For bit part players in The Ipswich Town Story we’re doing rather well.
With Sky’s team doing their very best – with obvious exception of Darren Eadie – to big up the hosts and skip over the deficiencies in their crude brand of football, it must have crushing for them to look on as City ruined what was supposed to be the day the tide finally turned in favour of the history-makers.
Daniel Farke in the exhausting pre-match build up spoke fairly and professionally, as ever, and refused to go ‘too deep’ into City’s unbeaten run in East Anglian derbies that stretches back to 2009; citing the Premier League years as mitigation for our friends in blue.
But I’m neither fair or professional and am more than happy to point out that in that time we’ve played Ipswich nine times; winning six, drawing three and with cumulative ’19 for/6 against’ goal difference. While we’ve managed only a modest three clean sheets in that time, our friends from the south have not scored more than a single goal in any of those games.
All they have to show for it is ‘the best four minutes of their lives’, a pair of auctioned shorts and ‘a small part of Norwich that will always be Ipswich’ – apparently. That’s until the next time – in February – when we have to go through it all again.
To offer a reluctant modicum of balance, their time is edging closer and but for David McGoldrick’s missed header and Jonas Knudsen’s (with a K) shot hitting the wrong side of Angus’s post it could quite easily have been today. But the header only troubled the bloke in row J of the Churchman’s Stand (is it still called that?) and K-nudsen’s shot flew back into play rather than into the net.
The margins are getting finer and the gap in quality is unquestionably closer than it has been for some time, but for all Mick McCarthy’s pained expressions and logic the scoreboard at the end read, ‘Ipswich Town 0, Norwich City 1’. And, for all the hand-wringing south of the border, that’s not about to change.
As Mick was quick to point out, no-one’s about to argue that those in blue marginally had the better of the first half – particularly the final 20 minutes of the half when we struggled to get out largely due to being unable to keep the ball – but in those moments of pressure those in yellow were unbowed. Waghorn and Garner, despite their best efforts, were unable to bully and bash and niggle in the way McCarthy demands but it is fair to say the half-time whistle was a welcome sound for Team Farke (and all of us).
It’s also fair to say we did ourselves few favours by giving away a series of free-kicks in the final third to invite said pressure. Yet, despite Danny Higginbotham postively willing a blue head to get a final, decisive touch, Angus was spared having to even make a proper save.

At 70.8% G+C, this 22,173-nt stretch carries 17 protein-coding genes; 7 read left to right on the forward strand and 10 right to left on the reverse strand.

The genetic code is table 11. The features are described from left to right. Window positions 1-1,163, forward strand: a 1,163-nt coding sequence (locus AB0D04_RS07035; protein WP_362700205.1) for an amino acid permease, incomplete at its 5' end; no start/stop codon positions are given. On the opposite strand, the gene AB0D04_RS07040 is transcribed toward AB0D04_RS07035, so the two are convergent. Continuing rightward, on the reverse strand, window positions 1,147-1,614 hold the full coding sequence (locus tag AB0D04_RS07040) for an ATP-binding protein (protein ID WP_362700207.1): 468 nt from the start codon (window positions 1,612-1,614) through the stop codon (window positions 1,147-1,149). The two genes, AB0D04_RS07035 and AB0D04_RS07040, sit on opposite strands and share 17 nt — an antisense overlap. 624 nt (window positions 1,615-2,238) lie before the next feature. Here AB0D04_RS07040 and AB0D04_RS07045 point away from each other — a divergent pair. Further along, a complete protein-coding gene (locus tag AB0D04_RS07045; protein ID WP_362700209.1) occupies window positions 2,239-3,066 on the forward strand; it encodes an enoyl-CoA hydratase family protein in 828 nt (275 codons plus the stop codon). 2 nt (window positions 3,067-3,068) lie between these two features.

Typically these occasions hinge on a mistake or a moment of exquisite skill and luckily in James Maddison we have someone capable of the latter, and someone who’s in the richest vein of form of his young life. The calmness he showed to use Webster as a shield and then bend the ball into Bialkowski’s net belied his tender years; so too his ‘sshh’ celebration in front of those who’d spent the game calling him unholy names.
Until the goal the fate of those much-lauded bragging rights hung in the balance but with a lead to protect this team comes into its own. Game management is something at which we currently excel and despite lot of huffing, puffing and hoofing from Mick’s men they were countered with another masterclass in squeezing the life out of a game of football; an art that had seldom been witnessed in these parts since the Lambert years but which is now a staple of our away performances.
That Angus had only two saves to make in the maelstrom of El Tractico (I hate it too) was a credit to those tasked with protecting him, including Grant Hanley who, despite appearing a little laden with rust, was in the right place at the right time on a few crucial occasions. He now will feel part of the group having been on the fringes and it was heart-warming to see him play his full part in the celebrations at the end.
There is a clear togetherness right now that is seeing us through times of crisis and pressure. Five straight away wins is not something that happens by accident and it’s certainly not something that occurs when the dressing room is fractured and disharmonious. We are nearly all pulling in the same direction right now and it feels like the few stragglers who were awaiting a downturn to unleash further wrath on those in charge have had a collective arm placed around the shoulder and been brought back into the fold.
Few things can bring us together like a win on enemy soil; when that soil is in Suffolk the impact is tenfold.
So let’s enjoy the moment and spend the next couple of days milking it for all it’s worth. The prospect of defeat, while unpalatable, was something I had prepared for – and I’ll hold that thought in readiness for when it does happen – but for now we’re fulfilling our little cameo role rather well.
?All the Germans…?